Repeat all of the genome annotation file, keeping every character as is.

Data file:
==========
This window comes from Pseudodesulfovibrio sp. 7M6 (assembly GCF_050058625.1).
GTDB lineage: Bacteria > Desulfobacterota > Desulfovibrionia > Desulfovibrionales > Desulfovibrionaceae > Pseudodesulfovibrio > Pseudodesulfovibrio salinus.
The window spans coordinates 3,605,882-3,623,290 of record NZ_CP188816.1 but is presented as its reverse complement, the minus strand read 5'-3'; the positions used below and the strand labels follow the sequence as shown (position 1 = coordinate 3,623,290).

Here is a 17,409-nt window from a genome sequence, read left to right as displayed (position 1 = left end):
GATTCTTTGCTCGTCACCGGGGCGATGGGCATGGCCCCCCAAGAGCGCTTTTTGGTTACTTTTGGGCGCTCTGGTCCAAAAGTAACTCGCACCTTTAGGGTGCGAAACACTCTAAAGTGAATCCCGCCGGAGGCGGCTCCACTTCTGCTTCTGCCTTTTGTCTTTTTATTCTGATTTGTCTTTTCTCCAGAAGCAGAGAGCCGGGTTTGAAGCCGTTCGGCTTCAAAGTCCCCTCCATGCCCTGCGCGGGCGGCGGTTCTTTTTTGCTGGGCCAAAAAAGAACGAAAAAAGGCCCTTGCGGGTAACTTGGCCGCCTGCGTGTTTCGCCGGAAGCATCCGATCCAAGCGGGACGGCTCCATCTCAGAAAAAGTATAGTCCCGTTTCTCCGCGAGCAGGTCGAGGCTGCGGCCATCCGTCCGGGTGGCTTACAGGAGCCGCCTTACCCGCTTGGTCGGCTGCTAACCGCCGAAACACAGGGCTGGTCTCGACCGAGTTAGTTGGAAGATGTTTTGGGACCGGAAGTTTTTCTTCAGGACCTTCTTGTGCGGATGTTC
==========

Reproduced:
This window comes from Pseudodesulfovibrio sp. 7M6 (assembly GCF_050058625.1).
GTDB lineage: Bacteria > Desulfobacterota > Desulfovibrionia > Desulfovibrionales > Desulfovibrionaceae > Pseudodesulfovibrio > Pseudodesulfovibrio salinus.
The window spans coordinates 3,605,882-3,623,290 of record NZ_CP188816.1 but is presented as its reverse complement, the minus strand read 5'-3'; the positions used below and the strand labels follow the sequence as shown (position 1 = coordinate 3,623,290).

Here is a 17,409-nt window from a genome sequence, read left to right as displayed (position 1 = left end):
GATTCTTTGCTCGTCACCGGGGCGATGGGCATGGCCCCCCAAGAGCGCTTTTTGGTTACTTTTGGGCGCTCTGGTCCAAAAGTAACTCGCACCTTTAGGGTGCGAAACACTCTAAAGTGAATCCCGCCGGAGGCGGCTCCACTTCTGCTTCTGCCTTTTGTCTTTTTATTCTGATTTGTCTTTTCTCCAGAAGCAGAGAGCCGGGTTTGAAGCCGTTCGGCTTCAAAGTCCCCTCCATGCCCTGCGCGGGCGGCGGTTCTTTTTTGCTGGGCCAAAAAAGAACGAAAAAAGGCCCTTGCGGGTAACTTGGCCGCCTGCGTGTTTCGCCGGAAGCATCCGATCCAAGCGGGACGGCTCCATCTCAGAAAAAGTATAGTCCCGTTTCTCCGCGAGCAGGTCGAGGCTGCGGCCATCCGTCCGGGTGGCTTACAGGAGCCGCCTTACCCGCTTGGTCGGCTGCTAACCGCCGAAACACAGGGCTGGTCTCGACCGAGTTAGTTGGAAGATGTTTTGGGACCGGAAGTTTTTCTTCAGGACCTTCTTGTGCGGATGTTC